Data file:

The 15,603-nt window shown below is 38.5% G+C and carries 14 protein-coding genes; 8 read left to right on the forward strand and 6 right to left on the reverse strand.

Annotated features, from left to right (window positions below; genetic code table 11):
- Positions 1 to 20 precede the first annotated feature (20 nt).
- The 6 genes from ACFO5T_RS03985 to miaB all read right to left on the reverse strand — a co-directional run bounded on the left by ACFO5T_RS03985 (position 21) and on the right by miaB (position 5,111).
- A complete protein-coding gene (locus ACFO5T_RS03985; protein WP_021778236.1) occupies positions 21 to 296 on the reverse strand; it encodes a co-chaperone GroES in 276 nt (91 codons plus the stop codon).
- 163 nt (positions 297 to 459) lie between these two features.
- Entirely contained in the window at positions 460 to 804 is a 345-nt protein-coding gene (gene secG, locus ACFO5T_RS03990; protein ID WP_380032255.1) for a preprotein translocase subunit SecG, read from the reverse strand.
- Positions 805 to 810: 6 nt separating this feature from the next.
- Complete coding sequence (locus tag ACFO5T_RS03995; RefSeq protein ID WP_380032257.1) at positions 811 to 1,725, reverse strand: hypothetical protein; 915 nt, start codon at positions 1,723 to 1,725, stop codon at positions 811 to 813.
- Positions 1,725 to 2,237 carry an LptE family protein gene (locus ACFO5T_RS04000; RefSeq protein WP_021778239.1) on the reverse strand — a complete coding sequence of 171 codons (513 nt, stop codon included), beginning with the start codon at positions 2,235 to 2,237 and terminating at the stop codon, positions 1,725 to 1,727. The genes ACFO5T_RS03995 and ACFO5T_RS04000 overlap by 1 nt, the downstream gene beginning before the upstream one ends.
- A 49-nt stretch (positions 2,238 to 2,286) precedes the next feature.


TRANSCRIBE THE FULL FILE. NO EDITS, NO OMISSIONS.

The 15,603-nt window shown below is 38.5% G+C and carries 14 protein-coding genes; 8 read left to right on the forward strand and 6 right to left on the reverse strand.

Annotated features, from left to right (window positions below; genetic code table 11):
- Positions 1 to 20 precede the first annotated feature (20 nt).
- The 6 genes from ACFO5T_RS03985 to miaB all read right to left on the reverse strand — a co-directional run bounded on the left by ACFO5T_RS03985 (position 21) and on the right by miaB (position 5,111).
- A complete protein-coding gene (locus ACFO5T_RS03985; protein WP_021778236.1) occupies positions 21 to 296 on the reverse strand; it encodes a co-chaperone GroES in 276 nt (91 codons plus the stop codon).
- 163 nt (positions 297 to 459) lie between these two features.
- Entirely contained in the window at positions 460 to 804 is a 345-nt protein-coding gene (gene secG, locus ACFO5T_RS03990; protein ID WP_380032255.1) for a preprotein translocase subunit SecG, read from the reverse strand.
- Positions 805 to 810: 6 nt separating this feature from the next.
- Complete coding sequence (locus tag ACFO5T_RS03995; RefSeq protein ID WP_380032257.1) at positions 811 to 1,725, reverse strand: hypothetical protein; 915 nt, start codon at positions 1,723 to 1,725, stop codon at positions 811 to 813.
- Positions 1,725 to 2,237 carry an LptE family protein gene (locus ACFO5T_RS04000; RefSeq protein WP_021778239.1) on the reverse strand — a complete coding sequence of 171 codons (513 nt, stop codon included), beginning with the start codon at positions 2,235 to 2,237 and terminating at the stop codon, positions 1,725 to 1,727. The genes ACFO5T_RS03995 and ACFO5T_RS04000 overlap by 1 nt, the downstream gene beginning before the upstream one ends.
- A 49-nt stretch (positions 2,238 to 2,286) precedes the next feature.